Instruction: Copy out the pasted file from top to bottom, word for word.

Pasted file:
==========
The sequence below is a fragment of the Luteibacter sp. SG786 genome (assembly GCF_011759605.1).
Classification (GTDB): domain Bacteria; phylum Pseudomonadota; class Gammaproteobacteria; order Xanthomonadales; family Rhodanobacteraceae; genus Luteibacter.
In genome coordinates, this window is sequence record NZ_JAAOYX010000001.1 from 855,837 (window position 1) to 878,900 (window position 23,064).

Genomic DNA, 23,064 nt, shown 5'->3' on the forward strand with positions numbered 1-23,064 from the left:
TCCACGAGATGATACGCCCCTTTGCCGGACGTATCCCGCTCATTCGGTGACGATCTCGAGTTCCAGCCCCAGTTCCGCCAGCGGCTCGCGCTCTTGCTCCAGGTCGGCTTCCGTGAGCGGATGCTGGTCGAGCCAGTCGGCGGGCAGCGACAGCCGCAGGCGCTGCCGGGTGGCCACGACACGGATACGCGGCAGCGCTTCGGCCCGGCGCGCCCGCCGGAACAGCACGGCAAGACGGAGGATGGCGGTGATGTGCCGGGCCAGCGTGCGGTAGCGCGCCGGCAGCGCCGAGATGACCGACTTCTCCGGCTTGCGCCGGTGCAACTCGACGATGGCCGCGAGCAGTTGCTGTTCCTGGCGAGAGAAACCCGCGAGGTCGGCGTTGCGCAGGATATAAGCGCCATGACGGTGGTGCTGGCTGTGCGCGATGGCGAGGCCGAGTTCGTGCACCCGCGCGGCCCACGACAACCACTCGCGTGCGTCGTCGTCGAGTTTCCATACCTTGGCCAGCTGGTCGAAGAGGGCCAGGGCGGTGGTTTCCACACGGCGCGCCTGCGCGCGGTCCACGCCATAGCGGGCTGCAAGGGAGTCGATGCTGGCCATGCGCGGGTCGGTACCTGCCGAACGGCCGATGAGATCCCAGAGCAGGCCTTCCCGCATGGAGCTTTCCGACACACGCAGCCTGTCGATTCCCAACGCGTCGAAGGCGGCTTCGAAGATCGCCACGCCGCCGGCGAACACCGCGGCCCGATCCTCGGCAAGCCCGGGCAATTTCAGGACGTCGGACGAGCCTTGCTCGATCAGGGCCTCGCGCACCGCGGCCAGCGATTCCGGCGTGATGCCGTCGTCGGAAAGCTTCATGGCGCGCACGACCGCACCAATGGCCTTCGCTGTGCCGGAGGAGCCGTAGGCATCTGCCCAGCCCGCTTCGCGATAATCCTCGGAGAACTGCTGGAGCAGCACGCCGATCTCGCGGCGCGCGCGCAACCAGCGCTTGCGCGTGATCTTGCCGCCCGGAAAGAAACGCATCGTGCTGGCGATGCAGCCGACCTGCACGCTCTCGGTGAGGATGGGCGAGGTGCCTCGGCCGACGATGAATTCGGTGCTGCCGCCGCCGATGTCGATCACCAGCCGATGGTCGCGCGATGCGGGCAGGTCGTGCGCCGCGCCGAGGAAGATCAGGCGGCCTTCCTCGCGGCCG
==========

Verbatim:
The sequence below is a fragment of the Luteibacter sp. SG786 genome (assembly GCF_011759605.1).
Classification (GTDB): domain Bacteria; phylum Pseudomonadota; class Gammaproteobacteria; order Xanthomonadales; family Rhodanobacteraceae; genus Luteibacter.
In genome coordinates, this window is sequence record NZ_JAAOYX010000001.1 from 855,837 (window position 1) to 878,900 (window position 23,064).

Genomic DNA, 23,064 nt, shown 5'->3' on the forward strand with positions numbered 1-23,064 from the left:
TCCACGAGATGATACGCCCCTTTGCCGGACGTATCCCGCTCATTCGGTGACGATCTCGAGTTCCAGCCCCAGTTCCGCCAGCGGCTCGCGCTCTTGCTCCAGGTCGGCTTCCGTGAGCGGATGCTGGTCGAGCCAGTCGGCGGGCAGCGACAGCCGCAGGCGCTGCCGGGTGGCCACGACACGGATACGCGGCAGCGCTTCGGCCCGGCGCGCCCGCCGGAACAGCACGGCAAGACGGAGGATGGCGGTGATGTGCCGGGCCAGCGTGCGGTAGCGCGCCGGCAGCGCCGAGATGACCGACTTCTCCGGCTTGCGCCGGTGCAACTCGACGATGGCCGCGAGCAGTTGCTGTTCCTGGCGAGAGAAACCCGCGAGGTCGGCGTTGCGCAGGATATAAGCGCCATGACGGTGGTGCTGGCTGTGCGCGATGGCGAGGCCGAGTTCGTGCACCCGCGCGGCCCACGACAACCACTCGCGTGCGTCGTCGTCGAGTTTCCATACCTTGGCCAGCTGGTCGAAGAGGGCCAGGGCGGTGGTTTCCACACGGCGCGCCTGCGCGCGGTCCACGCCATAGCGGGCTGCAAGGGAGTCGATGCTGGCCATGCGCGGGTCGGTACCTGCCGAACGGCCGATGAGATCCCAGAGCAGGCCTTCCCGCATGGAGCTTTCCGACACACGCAGCCTGTCGATTCCCAACGCGTCGAAGGCGGCTTCGAAGATCGCCACGCCGCCGGCGAACACCGCGGCCCGATCCTCGGCAAGCCCGGGCAATTTCAGGACGTCGGACGAGCCTTGCTCGATCAGGGCCTCGCGCACCGCGGCCAGCGATTCCGGCGTGATGCCGTCGTCGGAAAGCTTCATGGCGCGCACGACCGCACCAATGGCCTTCGCTGTGCCGGAGGAGCCGTAGGCATCTGCCCAGCCCGCTTCGCGATAATCCTCGGAGAACTGCTGGAGCAGCACGCCGATCTCGCGGCGCGCGCGCAACCAGCGCTTGCGCGTGATCTTGCCGCCCGGAAAGAAACGCATCGTGCTGGCGATGCAGCCGACCTGCACGCTCTCGGTGAGGATGGGCGAGGTGCCTCGGCCGACGATGAATTCGGTGCTGCCGCCGCCGATGTCGATCACCAGCCGATGGTCGCGCGATGCGGGCAGGTCGTGCGCCGCGCCGAGGAAGATCAGGCGGCCTTCCTCGCGGCCG